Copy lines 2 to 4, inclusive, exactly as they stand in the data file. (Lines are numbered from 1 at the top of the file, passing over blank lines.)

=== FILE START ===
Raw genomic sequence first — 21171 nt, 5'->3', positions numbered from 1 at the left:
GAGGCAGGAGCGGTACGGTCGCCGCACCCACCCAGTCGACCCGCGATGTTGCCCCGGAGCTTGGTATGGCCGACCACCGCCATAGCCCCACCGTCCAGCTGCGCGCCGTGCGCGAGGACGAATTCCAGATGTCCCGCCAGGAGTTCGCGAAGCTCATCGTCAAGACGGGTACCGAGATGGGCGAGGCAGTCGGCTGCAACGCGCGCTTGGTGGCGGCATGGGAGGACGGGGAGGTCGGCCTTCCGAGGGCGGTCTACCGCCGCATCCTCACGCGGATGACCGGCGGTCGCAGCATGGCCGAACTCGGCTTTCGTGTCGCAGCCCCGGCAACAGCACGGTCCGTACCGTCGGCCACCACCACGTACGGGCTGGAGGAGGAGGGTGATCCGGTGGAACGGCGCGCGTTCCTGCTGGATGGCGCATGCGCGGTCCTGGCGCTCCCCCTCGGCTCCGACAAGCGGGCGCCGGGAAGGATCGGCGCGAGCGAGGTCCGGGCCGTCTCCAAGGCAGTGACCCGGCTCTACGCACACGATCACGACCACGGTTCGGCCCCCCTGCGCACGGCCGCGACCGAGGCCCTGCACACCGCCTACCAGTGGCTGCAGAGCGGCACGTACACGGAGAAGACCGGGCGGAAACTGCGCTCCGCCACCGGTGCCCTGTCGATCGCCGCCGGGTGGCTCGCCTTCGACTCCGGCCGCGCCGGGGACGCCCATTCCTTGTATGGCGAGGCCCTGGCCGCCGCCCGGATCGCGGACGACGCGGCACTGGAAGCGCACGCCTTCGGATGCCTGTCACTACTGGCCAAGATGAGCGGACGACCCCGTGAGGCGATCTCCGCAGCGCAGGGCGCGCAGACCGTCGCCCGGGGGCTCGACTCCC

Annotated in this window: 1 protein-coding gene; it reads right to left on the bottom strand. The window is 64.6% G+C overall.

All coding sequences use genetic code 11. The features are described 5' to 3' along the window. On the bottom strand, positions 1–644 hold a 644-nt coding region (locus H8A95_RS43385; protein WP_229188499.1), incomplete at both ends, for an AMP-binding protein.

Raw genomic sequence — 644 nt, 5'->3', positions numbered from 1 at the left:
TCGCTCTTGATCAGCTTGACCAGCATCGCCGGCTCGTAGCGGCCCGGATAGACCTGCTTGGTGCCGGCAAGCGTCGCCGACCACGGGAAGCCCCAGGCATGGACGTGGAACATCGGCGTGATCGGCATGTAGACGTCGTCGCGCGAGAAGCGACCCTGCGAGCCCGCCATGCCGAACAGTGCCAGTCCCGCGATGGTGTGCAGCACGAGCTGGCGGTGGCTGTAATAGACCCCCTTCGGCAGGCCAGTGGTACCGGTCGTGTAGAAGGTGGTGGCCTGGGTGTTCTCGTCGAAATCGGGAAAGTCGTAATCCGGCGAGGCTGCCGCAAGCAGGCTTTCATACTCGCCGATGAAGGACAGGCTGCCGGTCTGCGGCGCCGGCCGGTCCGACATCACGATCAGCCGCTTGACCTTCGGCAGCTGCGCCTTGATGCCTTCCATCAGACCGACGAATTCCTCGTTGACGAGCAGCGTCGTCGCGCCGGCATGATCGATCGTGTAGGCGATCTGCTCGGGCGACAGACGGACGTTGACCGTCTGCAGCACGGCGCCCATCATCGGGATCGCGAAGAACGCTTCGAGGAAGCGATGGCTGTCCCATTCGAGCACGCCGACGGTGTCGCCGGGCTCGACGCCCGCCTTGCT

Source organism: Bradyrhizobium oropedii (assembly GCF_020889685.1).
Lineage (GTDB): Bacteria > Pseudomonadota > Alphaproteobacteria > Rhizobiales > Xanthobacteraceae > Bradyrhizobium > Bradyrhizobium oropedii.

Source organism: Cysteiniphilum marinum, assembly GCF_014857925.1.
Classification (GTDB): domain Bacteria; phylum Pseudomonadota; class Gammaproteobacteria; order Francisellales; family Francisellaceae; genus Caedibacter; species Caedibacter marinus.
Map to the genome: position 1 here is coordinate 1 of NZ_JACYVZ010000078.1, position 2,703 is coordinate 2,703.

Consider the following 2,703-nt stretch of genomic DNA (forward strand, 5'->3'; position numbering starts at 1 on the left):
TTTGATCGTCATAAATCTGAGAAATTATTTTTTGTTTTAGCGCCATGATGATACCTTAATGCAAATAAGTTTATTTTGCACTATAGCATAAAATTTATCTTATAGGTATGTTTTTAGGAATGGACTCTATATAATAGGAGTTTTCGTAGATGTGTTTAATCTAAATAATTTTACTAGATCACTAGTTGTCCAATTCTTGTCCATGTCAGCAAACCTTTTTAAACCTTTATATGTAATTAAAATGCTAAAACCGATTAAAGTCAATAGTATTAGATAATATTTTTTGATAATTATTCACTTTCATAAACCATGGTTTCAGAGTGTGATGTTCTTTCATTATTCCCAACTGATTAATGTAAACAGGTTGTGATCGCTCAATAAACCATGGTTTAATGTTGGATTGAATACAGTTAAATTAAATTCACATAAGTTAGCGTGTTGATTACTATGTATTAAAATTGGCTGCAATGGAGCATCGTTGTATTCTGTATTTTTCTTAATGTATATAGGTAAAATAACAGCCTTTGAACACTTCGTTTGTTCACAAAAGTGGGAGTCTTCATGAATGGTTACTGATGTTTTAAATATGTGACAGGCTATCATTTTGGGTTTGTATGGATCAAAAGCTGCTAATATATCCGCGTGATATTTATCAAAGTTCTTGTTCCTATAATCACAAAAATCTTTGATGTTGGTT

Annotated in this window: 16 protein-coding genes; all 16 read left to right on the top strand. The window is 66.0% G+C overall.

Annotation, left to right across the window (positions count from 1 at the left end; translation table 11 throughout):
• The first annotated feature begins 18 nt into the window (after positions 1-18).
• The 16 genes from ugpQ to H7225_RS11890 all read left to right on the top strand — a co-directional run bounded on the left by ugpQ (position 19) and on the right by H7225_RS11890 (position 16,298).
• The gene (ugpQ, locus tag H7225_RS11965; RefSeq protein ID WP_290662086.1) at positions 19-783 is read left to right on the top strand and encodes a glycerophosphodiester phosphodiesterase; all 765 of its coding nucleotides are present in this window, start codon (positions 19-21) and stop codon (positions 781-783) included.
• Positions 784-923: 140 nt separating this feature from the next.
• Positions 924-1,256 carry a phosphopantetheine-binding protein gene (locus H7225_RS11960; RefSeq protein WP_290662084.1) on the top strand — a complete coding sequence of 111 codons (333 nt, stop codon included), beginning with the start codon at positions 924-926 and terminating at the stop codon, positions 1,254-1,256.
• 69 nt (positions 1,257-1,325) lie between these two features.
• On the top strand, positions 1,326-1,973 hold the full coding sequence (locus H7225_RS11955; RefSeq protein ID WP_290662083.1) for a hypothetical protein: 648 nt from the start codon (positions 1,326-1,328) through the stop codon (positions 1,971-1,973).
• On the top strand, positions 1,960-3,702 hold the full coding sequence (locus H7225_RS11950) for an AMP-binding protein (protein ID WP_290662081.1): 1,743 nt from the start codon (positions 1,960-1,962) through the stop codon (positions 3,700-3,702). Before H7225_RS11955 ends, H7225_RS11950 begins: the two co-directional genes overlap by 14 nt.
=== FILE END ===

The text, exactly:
GAGGCAGGAGCGGTACGGTCGCCGCACCCACCCAGTCGACCCGCGATGTTGCCCCGGAGCTTGGTATGGCCGACCACCGCCATAGCCCCACCGTCCAGCTGCGCGCCGTGCGCGAGGACGAATTCCAGATGTCCCGCCAGGAGTTCGCGAAGCTCATCGTCAAGACGGGTACCGAGATGGGCGAGGCAGTCGGCTGCAACGCGCGCTTGGTGGCGGCATGGGAGGACGGGGAGGTCGGCCTTCCGAGGGCGGTCTACCGCCGCATCCTCACGCGGATGACCGGCGGTCGCAGCATGGCCGAACTCGGCTTTCGTGTCGCAGCCCCGGCAACAGCACGGTCCGTACCGTCGGCCACCACCACGTACGGGCTGGAGGAGGAGGGTGATCCGGTGGAACGGCGCGCGTTCCTGCTGGATGGCGCATGCGCGGTCCTGGCGCTCCCCCTCGGCTCCGACAAGCGGGCGCCGGGAAGGATCGGCGCGAGCGAGGTCCGGGCCGTCTCCAAGGCAGTGACCCGGCTCTACGCACACGATCACGACCACGGTTCGGCCCCCCTGCGCACGGCCGCGACCGAGGCCCTGCACACCGCCTACCAGTGGCTGCAGAGCGGCACGTACACGGAGAAGACCGGGCGGAAACTGCGCTCCGCCACCGGTGCCCTGTCGATCGCCGCCGGGTGGCTCGCCTTCGACTCCGGCCGCGCCGGGGACGCCCATTCCTTGTATGGCGAGGCCCTGGCCGCCGCCCGGATCGCGGACGACGCGGCACTGGAAGCGCACGCCTTCGGATGCCTGTCACTACTGGCCAAGATGAGCGGACGACCCCGTGAGGCGATCTCCGCAGCGCAGGGCGCGCAGACCGTCGCCCGGGGGCTCGACTCCC

Annotated in this window: 1 protein-coding gene; it reads right to left on the bottom strand. The window is 64.6% G+C overall.

All coding sequences use genetic code 11. The features are described 5' to 3' along the window. On the bottom strand, positions 1–644 hold a 644-nt coding region (locus H8A95_RS43385; protein WP_229188499.1), incomplete at both ends, for an AMP-binding protein.